Scientists from the Air Force Research Laboratory and outside organizations have sent a selection of spacecraft construction materials to the International Space Station, there to be exposed to space weather.
In the making for two years, the MISSE-16 experiment—short for 16 Materials International Space Station Experiment—will help to evaluate how the materials hold up in the harsh space environment of radiation and temperature extremes. At the same time, researchers should get a better sense of how well they simulate the space environment in the lab.
MISSE-16 surpasses past MISSE missions by collecting data about the materials during the flight in addition to before and after.
AFRL’s Space Vehicles Directorate, DuPont, the Georgia Tech Research Institute (GTRI), and NASA are part of the test, with DuPont contributing material samples, NASA doing some “pre-flight material characterization,” and GTRI providing “expertise in several areas of high importance to space research,” according to an announcement.
The samples include polymers such as DuPont’s Kapton and Mylar as the “lion’s share” along with composites and ceramics, said Ryan Hoffmann, senior research physicist in the Space Vehicles Directorate, in an email to Air Force Magazine. Some of the materials have been part of satellites before, while others are going to space for the first time.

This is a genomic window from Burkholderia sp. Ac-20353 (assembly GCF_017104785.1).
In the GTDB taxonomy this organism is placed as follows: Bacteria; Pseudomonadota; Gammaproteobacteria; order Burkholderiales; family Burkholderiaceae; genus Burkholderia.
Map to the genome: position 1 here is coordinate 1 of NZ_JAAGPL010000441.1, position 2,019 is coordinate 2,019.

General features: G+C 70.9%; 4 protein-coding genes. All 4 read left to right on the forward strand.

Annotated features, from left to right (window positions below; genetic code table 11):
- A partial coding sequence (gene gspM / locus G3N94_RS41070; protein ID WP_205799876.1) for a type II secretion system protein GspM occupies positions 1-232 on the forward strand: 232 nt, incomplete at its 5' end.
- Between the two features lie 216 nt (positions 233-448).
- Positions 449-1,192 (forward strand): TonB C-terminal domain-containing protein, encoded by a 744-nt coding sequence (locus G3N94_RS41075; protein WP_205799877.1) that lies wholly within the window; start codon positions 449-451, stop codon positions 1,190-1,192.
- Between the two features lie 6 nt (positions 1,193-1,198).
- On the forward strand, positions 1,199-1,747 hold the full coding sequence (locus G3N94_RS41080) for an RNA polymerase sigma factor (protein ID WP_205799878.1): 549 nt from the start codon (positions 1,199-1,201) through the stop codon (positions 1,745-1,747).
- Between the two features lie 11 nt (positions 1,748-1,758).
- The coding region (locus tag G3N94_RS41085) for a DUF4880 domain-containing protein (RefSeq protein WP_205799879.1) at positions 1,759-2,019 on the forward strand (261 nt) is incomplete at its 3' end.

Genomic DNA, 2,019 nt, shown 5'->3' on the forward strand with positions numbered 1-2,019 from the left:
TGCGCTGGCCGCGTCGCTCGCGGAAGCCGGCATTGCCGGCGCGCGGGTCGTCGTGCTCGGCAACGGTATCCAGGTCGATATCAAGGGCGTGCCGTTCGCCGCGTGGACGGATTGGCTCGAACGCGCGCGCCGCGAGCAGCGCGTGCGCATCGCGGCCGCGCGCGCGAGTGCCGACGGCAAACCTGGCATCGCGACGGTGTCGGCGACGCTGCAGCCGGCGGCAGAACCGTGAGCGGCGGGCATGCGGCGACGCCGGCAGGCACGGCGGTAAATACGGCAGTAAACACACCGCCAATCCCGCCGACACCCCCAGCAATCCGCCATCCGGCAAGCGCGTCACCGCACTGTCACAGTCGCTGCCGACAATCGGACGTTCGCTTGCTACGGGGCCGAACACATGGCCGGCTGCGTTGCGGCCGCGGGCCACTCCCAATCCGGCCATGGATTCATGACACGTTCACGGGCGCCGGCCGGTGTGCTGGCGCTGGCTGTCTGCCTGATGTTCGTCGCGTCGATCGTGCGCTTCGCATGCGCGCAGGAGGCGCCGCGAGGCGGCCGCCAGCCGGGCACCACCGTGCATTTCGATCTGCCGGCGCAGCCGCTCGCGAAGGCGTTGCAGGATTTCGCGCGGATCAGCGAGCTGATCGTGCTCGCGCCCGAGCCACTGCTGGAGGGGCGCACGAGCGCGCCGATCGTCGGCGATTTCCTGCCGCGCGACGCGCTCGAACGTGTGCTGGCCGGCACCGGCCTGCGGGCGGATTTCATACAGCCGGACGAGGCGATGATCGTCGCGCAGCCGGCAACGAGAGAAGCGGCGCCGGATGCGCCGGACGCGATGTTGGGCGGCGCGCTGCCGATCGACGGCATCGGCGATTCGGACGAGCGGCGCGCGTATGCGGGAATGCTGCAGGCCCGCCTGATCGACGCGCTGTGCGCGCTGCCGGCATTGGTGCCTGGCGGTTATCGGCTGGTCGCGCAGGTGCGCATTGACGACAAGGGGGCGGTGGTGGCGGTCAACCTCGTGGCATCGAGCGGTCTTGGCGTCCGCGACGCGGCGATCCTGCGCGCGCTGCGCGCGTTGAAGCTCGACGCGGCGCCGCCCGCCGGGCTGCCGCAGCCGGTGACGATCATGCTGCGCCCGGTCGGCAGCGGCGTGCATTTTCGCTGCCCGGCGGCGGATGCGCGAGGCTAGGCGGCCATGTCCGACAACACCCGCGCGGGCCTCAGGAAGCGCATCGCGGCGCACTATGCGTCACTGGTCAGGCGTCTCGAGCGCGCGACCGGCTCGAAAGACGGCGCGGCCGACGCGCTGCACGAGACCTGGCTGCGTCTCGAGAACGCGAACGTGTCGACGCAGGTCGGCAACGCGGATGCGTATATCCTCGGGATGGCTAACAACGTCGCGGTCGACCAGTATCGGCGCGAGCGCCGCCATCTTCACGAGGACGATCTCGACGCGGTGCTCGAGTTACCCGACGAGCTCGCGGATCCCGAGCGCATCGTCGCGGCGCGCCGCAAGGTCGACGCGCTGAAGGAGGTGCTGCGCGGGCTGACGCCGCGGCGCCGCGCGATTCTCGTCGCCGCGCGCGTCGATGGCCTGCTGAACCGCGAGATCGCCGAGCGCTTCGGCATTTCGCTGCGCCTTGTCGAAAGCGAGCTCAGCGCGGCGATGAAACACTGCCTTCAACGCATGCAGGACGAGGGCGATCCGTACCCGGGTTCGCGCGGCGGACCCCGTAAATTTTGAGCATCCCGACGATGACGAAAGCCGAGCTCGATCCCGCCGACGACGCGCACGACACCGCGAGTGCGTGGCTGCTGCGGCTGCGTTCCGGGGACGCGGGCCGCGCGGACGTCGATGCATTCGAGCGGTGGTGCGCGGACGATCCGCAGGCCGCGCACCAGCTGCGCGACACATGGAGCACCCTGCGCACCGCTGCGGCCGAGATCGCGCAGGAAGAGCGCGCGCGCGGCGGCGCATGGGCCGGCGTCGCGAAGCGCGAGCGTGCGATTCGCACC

“Heritage” materials such as Kapton HN have “flown on many missions for many decades,” so this new analysis “will help virtually every spacecraft in operation,” Hoffmann said.
With ground-based testing “notoriously difficult and flawed,” MISSE missions started in 2001 to evaluate materials after their flights on the ISS. But even that method was lacking. It involved taking no in-flight measurements, “so the process of degradation could not be observed,” Hoffmann said. Add to that the fact that “space materials will ‘heal’ to some extent within a matter of hours when exposed to atmosphere.”
To gauge the effects of exposure to space on the materials, AFRL and its collaborators first tested samples in their labs, exposing the samples to radiation then analyzing them with processes such as spectroscopy, atomic force microscopy, and electrical conductance.
MISSE-16 includes cameras for the first time to record any visible changes to the materials while they’re on the space station, and AFRL has an identical camera setup in its space simulation chamber to provide another opportunity for comparison. The researchers will repeat the original analysis after the six-month mission, when the samples are back on Earth.